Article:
[A.J. Foyt at Arrowhead Park – foytracing.com]
[Monorail prototype at Arrowhead Park – Monorails.org]
Pari-mutuel wagering was first legal in Texas from 1933 to 1937, during which time the two top horse racing tracks in the state were Arlington Downs, between Dallas and Fort Worth, and Epsom Downs in Houston. Arlington Downs was constructed and opened in 1929 by William T. Waggoner, at a cost of $3 million. Between 1929 and 1933, Waggoner used the park for prize races and civic events, and participated in the lobbying efforts that helped bring about the Texas state legislature’s legalization of pari-mutuel betting. Waggoner lived to see Arlington Downs’ early success, but died in 1934.
Epsom Downs was built at a location off Jensen Drive, then known as the Humble road, about six miles outside what were then the city limits. It was named after the famous Epsom Downs in England, site of the English Derby – the San Antonio paper did not think much of the name, opining that “Houstonians could have picked better.” The park was built by Montreal turfman Lou Smith, who had built the Rockingham Park track in Salem, New Hampshire. Epsom Downs was a replica of Rockingham Park (though papers often reported it as being a replica of the English park), and was built – in a hurry – for somewhere in the range of $400,000 to $600,000 (reports vary). The grandstand seated 4,000, and a terrace in front of it provided standing room for 25,000.
The inaugural race at Epsom Downs occurred on Thanksgiving Day, November 30, 1933, just after the end of a successful meet at Arlington Downs. The feature race was the six-furlong Thanksgiving Day Handicap. Governor Miriam A. “Ma” Ferguson attended with her husband, former governor Jim Ferguson, skipping the annual U.T./A&M football game. Approximately 30,000 other spectators were also in attendance to see Gift of Roses win the handicap.
The Epsom Downs meet lasted 27 days and featured a “Galveston Day”, a “Port Arthur Day”, a “Beaumont Day”, a “Fort Worth Day”, a “Dallas Day”, a “Waco Day”, a “Temple Day”, an “Austin Day”, a “San Antonio Day”, and a “Corpus Christi Day”. More than 1,000 throroughbreds pariticipated.
Opponents of pari-mutuel wagering were successful in having the betting laws repealed in 1937, but the pari-mutuel wagering lobby did not abandon its cause. In the 1940’s, Houston oil man George H. Echols joined the fight. By 1947, a bill was introduced in the Texas legislature that would again make betting on horses legal in Texas.
Like Waggoner before him, Echols began building his horse track while pari mutuel wagering was still illegal. A February 9, 1947 newspaper article reported: “A racing plant estimated to cost $1,250,000 will open [in Houston] late in May, George H. Echols, Houston oil man, announced today. He said he expected to offer a year-round sports program with quarter horse races, rodeos, trotting races, horse shows, and cattle shows.”
An article published the next day suggested that Echols’ plans were unrelated to the bill pending in the Texas legislature, saying that Echols planned to build the race track regardless of the bill’s outcome. “Echols isn’t concerned over whether the bill passes or not; he’s going to conduct his racing strip for the sport that’s in it.” Echols was quoted as saying: “For a long time, it has been my ambition to build a race track for quarter horses. Those are the horses that had so much to do with building Texas. Quarter horses, sometimes called range horses or cowponies, are dear to the heart of all true Texans.”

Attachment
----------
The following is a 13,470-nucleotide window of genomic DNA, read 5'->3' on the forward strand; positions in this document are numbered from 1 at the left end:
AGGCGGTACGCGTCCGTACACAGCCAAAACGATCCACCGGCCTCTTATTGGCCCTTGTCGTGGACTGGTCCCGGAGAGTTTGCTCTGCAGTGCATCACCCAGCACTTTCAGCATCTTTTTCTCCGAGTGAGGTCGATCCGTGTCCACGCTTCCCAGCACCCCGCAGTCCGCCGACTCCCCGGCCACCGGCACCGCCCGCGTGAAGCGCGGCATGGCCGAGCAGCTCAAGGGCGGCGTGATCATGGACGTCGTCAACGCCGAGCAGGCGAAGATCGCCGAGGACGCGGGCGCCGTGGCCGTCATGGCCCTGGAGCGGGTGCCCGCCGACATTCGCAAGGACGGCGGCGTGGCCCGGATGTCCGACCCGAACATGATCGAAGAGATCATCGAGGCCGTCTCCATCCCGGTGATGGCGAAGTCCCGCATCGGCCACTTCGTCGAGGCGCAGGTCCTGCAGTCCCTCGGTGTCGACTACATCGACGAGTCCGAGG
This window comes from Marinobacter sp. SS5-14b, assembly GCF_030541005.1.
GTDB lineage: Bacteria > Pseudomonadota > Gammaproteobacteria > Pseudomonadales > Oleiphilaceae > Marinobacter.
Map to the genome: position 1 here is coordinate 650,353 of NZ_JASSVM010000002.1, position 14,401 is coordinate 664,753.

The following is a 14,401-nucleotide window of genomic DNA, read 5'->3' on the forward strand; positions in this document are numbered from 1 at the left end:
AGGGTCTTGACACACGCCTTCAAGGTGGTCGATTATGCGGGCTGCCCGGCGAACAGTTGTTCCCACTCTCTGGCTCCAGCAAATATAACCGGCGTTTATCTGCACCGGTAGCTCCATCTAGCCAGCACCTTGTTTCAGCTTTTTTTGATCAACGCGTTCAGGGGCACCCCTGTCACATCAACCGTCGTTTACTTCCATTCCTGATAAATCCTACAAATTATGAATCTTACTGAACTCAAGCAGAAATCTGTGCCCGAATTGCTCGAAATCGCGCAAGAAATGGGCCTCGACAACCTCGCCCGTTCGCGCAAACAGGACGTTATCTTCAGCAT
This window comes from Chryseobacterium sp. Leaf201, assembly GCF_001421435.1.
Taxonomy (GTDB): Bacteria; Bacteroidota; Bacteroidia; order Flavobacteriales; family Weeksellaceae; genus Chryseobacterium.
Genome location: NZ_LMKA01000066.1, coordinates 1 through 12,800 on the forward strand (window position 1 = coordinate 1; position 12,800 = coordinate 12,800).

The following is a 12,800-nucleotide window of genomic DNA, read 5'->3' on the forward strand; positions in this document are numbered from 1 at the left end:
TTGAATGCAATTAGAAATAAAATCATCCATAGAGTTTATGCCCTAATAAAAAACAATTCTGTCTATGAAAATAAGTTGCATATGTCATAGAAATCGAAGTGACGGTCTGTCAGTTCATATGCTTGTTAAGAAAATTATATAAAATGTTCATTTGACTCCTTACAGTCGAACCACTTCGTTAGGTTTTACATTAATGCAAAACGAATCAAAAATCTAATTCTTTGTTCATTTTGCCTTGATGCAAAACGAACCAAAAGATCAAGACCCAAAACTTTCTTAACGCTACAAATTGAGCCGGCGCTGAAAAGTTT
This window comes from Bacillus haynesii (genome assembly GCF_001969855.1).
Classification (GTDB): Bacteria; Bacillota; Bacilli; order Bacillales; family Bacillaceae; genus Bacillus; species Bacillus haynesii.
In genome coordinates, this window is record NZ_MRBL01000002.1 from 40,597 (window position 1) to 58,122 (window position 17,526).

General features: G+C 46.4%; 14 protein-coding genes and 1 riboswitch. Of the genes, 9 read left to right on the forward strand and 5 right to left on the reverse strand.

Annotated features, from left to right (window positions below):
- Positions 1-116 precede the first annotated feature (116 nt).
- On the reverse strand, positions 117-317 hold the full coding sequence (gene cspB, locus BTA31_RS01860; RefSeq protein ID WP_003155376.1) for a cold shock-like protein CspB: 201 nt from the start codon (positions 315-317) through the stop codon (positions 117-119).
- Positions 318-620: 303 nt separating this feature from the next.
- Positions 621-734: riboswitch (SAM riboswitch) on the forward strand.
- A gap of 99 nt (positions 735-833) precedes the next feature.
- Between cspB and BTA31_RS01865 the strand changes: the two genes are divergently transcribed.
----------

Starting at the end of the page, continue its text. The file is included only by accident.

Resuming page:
The park would be called Arrowhead Park. It would encompass 121 acres, and the track would be a half mile oval with three-eighths of a mile straightaways. The grandstand would seat 3,450, the bleachers 1,500, and the clubhouse 300. Echols was installing a $68,000 light system so that events could be held at night.
A March 7, 1947 newspaper article reporting that the pari mutuel wagering bill was having a difficult time getting out of committee put a rest to any notion that Echols was building Arrowhead Park purely for the love of the sport. The article noted that Echols “already is building Arrowhead Park, a $1,250,000 racing plant on Old Spanish Trail six miles from downtown Houston.” If the Texas legislature did not pass the bill, said Echols, he would go forward with a plan to build a horse track just across the Louisiana border: “Then the Texas money can continue to flow out of Texas and the Baptist preachers can continue to stick their noses into politics, instead of staying in their pulpits.”
Arrowhead Park was built, but the pari-mutuel wagering bill did not pass. The park hosted quarter horse racing starting in June 1947. However, without betting, the venture was apparently not successful. By September, it was reported that Echols had leased the park to “miniature auto racing interests”. In 1954, ran for state representative, campaigning “on a platform of liquor by the shot and local option for horse racing,” but did not win.
Arrowhead Park would become known for auto racing and not horse racing. Indeed, Heights-born A.J. Foyt raced (and crashed) his father’s midget car at Arrowhead Park in 1955.
In that same year, a monorail prototype created by a Houston company, Monorail, Inc., was exhibited at Arrowhead Park.
The Texas state legislature did not authorize pari-mutuel betting again until 1986.